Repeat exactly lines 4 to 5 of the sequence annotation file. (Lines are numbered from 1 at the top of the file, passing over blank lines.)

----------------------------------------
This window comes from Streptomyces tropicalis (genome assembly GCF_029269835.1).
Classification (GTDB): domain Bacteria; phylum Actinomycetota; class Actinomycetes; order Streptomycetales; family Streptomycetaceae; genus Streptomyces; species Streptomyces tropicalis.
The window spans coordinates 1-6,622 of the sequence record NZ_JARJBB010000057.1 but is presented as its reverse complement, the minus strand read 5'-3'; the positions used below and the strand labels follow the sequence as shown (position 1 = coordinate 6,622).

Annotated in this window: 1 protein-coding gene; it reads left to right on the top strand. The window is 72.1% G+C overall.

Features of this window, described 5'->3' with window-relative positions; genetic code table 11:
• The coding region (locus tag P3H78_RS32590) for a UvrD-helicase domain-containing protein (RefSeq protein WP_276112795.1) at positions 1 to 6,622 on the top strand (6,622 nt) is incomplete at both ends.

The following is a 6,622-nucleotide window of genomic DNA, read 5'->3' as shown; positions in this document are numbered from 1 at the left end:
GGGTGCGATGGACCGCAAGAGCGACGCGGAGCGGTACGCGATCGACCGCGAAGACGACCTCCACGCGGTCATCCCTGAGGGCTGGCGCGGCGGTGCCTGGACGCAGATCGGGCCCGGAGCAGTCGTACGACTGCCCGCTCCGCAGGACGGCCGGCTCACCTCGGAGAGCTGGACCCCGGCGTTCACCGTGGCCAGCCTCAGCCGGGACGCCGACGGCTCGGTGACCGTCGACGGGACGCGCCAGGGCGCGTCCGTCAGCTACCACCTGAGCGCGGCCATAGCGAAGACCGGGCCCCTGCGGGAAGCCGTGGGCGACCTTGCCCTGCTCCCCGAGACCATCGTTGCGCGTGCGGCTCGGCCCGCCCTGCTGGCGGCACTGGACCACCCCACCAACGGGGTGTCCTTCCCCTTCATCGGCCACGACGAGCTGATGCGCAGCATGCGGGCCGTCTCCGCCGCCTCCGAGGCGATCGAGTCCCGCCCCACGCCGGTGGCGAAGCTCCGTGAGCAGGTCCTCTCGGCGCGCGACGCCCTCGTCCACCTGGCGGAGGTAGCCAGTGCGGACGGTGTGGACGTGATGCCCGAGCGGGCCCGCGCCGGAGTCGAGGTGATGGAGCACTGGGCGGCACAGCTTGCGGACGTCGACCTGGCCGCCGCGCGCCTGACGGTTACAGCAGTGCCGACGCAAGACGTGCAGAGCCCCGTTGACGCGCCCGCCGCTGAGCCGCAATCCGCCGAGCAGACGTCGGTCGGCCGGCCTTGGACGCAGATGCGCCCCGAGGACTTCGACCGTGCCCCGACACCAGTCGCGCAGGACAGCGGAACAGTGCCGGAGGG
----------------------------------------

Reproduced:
Annotated in this window: 1 protein-coding gene; it reads left to right on the top strand. The window is 72.1% G+C overall.

Features of this window, described 5'->3' with window-relative positions; genetic code table 11: